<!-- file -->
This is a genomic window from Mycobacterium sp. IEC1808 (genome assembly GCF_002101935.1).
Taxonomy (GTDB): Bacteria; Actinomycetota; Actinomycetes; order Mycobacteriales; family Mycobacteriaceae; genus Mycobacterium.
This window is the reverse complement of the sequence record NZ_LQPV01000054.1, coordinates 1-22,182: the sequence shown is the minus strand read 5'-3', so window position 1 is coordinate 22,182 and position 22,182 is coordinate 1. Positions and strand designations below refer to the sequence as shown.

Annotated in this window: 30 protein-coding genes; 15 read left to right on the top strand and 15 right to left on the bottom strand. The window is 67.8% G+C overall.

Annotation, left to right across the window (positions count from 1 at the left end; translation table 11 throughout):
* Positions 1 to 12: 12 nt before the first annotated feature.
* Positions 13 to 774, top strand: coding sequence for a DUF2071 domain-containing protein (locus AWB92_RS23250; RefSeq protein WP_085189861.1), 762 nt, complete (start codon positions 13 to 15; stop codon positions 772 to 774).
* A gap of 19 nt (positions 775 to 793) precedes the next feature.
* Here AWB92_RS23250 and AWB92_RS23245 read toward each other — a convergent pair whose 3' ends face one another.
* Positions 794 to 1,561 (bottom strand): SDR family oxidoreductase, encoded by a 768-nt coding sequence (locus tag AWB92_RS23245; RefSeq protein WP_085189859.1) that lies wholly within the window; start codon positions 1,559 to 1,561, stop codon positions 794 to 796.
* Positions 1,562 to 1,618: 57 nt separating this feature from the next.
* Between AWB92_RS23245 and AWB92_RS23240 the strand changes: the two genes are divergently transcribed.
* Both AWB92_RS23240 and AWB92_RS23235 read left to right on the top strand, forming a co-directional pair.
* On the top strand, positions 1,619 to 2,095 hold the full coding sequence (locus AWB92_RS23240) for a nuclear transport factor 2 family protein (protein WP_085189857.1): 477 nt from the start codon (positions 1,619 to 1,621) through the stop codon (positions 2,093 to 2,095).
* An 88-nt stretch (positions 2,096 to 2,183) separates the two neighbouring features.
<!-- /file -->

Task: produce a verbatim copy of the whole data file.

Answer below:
This is a genomic window from Mycobacterium sp. IEC1808 (genome assembly GCF_002101935.1).
Taxonomy (GTDB): Bacteria; Actinomycetota; Actinomycetes; order Mycobacteriales; family Mycobacteriaceae; genus Mycobacterium.
This window is the reverse complement of the sequence record NZ_LQPV01000054.1, coordinates 1-22,182: the sequence shown is the minus strand read 5'-3', so window position 1 is coordinate 22,182 and position 22,182 is coordinate 1. Positions and strand designations below refer to the sequence as shown.

Annotated in this window: 30 protein-coding genes; 15 read left to right on the top strand and 15 right to left on the bottom strand. The window is 67.8% G+C overall.

Annotation, left to right across the window (positions count from 1 at the left end; translation table 11 throughout):
* Positions 1 to 12: 12 nt before the first annotated feature.
* Positions 13 to 774, top strand: coding sequence for a DUF2071 domain-containing protein (locus AWB92_RS23250; RefSeq protein WP_085189861.1), 762 nt, complete (start codon positions 13 to 15; stop codon positions 772 to 774).
* A gap of 19 nt (positions 775 to 793) precedes the next feature.
* Here AWB92_RS23250 and AWB92_RS23245 read toward each other — a convergent pair whose 3' ends face one another.
* Positions 794 to 1,561 (bottom strand): SDR family oxidoreductase, encoded by a 768-nt coding sequence (locus tag AWB92_RS23245; RefSeq protein WP_085189859.1) that lies wholly within the window; start codon positions 1,559 to 1,561, stop codon positions 794 to 796.
* Positions 1,562 to 1,618: 57 nt separating this feature from the next.
* Between AWB92_RS23245 and AWB92_RS23240 the strand changes: the two genes are divergently transcribed.
* Both AWB92_RS23240 and AWB92_RS23235 read left to right on the top strand, forming a co-directional pair.
* On the top strand, positions 1,619 to 2,095 hold the full coding sequence (locus AWB92_RS23240) for a nuclear transport factor 2 family protein (protein WP_085189857.1): 477 nt from the start codon (positions 1,619 to 1,621) through the stop codon (positions 2,093 to 2,095).
* An 88-nt stretch (positions 2,096 to 2,183) separates the two neighbouring features.